Like all outsiders, super lobbyist Bruce Bereano couldn't sit in on meetings where Maryland lottery officials and a few of the governor's lieutenants discussed the politically sensitive process of putting the state's numbers games out for bid.
But in the lobbying business, what you know is almost as important as who you know. And Bereano, the first Annapolis arm-twister to earn a million bucks in a year, was typically hungry for information to help his client, lottery giant GTECH Corp.
GTECH needed an edge in Maryland. As the world's fastest-growing vendor of lottery computer systems, the West Greenwich, R.I., firm had been watching the state's numbers games for years, waiting for the moment to pounce and oust the incumbent vendor, Control Data Corp.
Providing the state with a new lottery computer system and terminals would mean millions in profits. And once they had secured the Maryland contract, GTECH officials could raise another banner outside their gleaming new West Greenwich headquarters, where flags from dozens of state and foreign clients wave like so many battle trophies.
Bereano did what he had to do to give GTECH the edge. Through a combination of luck, hard work and what some say was questionable insider tactics, he virtually turned the lottery procurement process inside out, putting it within GTECH's grasp.
Within hours after some State Lottery Agency meetings, Bereano was on the phone from his Annapolis office, soliciting details or challenging agency officials about a decision they had just made.
It was all in a day's work for Bereano, but it raised nagging doubts about the role lobbyists played in the biggest non-construction contract in Maryland history.
What bothered a few people was that Bereano seemed to have someone on the inside leaking him information when no one outside official circles was supposed to know what was going on.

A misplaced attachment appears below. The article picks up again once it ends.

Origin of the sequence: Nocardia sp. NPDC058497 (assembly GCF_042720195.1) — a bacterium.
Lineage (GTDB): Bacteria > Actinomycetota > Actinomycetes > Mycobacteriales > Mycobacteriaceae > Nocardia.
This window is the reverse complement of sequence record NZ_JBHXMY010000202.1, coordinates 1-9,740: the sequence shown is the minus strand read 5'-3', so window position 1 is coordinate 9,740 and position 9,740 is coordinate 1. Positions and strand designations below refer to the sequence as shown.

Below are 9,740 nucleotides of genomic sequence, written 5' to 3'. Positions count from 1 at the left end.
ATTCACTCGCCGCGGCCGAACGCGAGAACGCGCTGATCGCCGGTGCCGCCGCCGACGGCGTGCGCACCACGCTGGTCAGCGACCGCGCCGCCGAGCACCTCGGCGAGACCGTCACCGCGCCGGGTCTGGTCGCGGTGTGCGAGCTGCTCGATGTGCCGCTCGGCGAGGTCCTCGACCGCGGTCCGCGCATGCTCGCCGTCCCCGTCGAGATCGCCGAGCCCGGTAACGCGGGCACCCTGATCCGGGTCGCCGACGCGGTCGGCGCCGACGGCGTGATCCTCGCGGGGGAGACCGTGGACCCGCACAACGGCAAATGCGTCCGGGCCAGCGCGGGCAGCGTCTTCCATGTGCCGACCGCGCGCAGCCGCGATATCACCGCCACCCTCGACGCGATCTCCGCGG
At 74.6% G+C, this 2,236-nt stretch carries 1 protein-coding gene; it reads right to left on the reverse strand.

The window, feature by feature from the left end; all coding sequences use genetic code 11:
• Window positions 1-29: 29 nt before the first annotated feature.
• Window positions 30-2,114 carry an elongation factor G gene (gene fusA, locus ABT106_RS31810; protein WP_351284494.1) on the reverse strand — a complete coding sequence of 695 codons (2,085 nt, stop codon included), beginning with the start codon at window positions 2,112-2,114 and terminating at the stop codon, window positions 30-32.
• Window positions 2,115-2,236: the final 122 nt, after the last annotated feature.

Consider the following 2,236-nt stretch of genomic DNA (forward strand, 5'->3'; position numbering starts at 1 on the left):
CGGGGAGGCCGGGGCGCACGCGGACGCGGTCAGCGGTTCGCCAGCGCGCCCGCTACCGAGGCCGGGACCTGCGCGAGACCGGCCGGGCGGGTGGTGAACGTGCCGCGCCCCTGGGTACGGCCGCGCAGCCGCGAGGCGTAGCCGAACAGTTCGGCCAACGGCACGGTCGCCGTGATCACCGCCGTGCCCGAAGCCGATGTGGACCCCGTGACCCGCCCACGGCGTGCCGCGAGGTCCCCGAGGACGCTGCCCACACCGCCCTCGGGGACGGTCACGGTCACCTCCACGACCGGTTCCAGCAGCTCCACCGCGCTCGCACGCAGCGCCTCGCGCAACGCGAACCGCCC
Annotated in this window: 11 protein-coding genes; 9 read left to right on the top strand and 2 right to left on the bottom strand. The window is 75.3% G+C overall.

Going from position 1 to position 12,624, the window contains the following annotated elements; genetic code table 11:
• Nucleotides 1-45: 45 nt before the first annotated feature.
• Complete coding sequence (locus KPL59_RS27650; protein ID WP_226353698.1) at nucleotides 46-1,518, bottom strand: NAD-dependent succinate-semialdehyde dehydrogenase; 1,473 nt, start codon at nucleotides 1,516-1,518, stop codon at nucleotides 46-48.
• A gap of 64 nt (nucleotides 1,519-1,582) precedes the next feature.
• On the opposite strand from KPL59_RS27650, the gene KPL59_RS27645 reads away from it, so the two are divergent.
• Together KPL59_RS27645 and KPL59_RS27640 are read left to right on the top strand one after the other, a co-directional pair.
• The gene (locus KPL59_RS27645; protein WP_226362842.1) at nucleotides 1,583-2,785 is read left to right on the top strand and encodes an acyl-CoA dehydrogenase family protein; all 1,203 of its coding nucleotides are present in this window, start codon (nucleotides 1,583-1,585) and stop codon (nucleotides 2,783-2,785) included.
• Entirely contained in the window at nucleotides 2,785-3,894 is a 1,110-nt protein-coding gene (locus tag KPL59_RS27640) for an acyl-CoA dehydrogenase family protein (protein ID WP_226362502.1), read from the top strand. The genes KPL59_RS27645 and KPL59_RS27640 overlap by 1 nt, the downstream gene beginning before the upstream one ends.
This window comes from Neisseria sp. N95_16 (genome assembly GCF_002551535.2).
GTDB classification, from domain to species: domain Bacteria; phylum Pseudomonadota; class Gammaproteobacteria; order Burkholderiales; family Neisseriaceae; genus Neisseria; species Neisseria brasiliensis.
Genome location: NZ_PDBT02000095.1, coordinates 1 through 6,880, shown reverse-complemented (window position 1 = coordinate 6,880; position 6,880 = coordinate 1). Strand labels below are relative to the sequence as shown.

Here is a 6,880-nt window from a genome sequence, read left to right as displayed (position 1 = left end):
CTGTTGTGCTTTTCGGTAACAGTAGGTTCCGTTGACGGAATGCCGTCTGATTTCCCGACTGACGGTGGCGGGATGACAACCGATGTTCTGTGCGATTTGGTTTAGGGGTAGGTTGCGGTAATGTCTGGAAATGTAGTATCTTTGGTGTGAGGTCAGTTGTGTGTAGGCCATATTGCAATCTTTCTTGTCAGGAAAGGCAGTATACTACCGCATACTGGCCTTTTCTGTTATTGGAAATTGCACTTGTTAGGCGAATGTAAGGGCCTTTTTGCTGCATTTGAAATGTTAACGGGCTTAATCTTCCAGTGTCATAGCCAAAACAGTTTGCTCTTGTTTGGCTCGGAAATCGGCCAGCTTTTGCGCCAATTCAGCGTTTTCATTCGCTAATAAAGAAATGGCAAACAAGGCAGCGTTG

"There was a time when I thought that he had the offices bugged," Michael W. Law, the lottery agency's procurement officer, says half-seriously.
As far as he knows, what Bereano learned wasn't always critical, Law says in retrospect. Some of the information would have surfaced when everyone else involved in the procurement found out.
But getting the information first meant Bereano could reshape his strategy and keep his competitors off balance.
The strategy worked because beginning today, Control Data steps down and GTECH steps in as Maryland's lottery vendor.
Bereano reacts to the charges against him with a shrug and a few words.
"I did something that no one has done and I could never do it again," he brags, quickly adding that his work for GTECH included "nothing illegal, nothing shady."
Bereano won't say who leaked intelligence to him. "I have to take TC something to the grave," he says. Getting news fast and using it on his client's behalf, he says, was one of the reasons GTECH paid him $5,000 a month.
The official battle over the lottery contract came to an end five months ago when GTECH's winning bid of about $65 million came in about $15 million below Control Data's.
The low bid, plus GTECH's high marks from two panels of independent analysts, ensured victory in Maryland for the Rhode Island firm.
With the Maryland games secured and a Guatemalan lottery contract signed in late June, GTECH, an unknown a decade ago, now has a full deck of 52 clients.
The Maryland contract battle may be over, but the smoke hasn't cleared. Informal accusations that Bereano stepped over the ethical and legal lines separating lobbyists and the lottery procurement process pop up frequently, mostly from unhappy Control Data supporters who still find it hard to accept that GTECH was able to snatch away the state lottery contract.
Bereano's purported source inside the lottery agency is just one question. Did he have an unfair advantage because of his friendship with Gov. William Donald Schaefer and agency employees? Did he communicate with the governor and Charles L. Benton Jr., Schaefer's budget secretary, while other lobbyists were told to keep their distance? There are even whispers that federal officials want to know some of the answers.
Richard Bennett, U.S. Attorney for Maryland, says policy prohibits him from confirming or denying that an investigation into the lottery saga is under way. But, he adds, he routinely followed accounts of the procurement process in newspapers.
"I found those stories interesting," he says.
But Guy Snowden, GTECH co-chairman and CEO, finds the stories a bit tiresome.
"I think that the picture that is attempted to be made here is that GTECH is this heinous political force that comes in and politicizes the situation," he says. "I really don't think that's the case at all," he continues, adding that in Maryland he ended up "becoming a bystander" while newspapers portrayed the contract battle as a struggle between Bereano and Control Data lobbyist Alan Rifkin.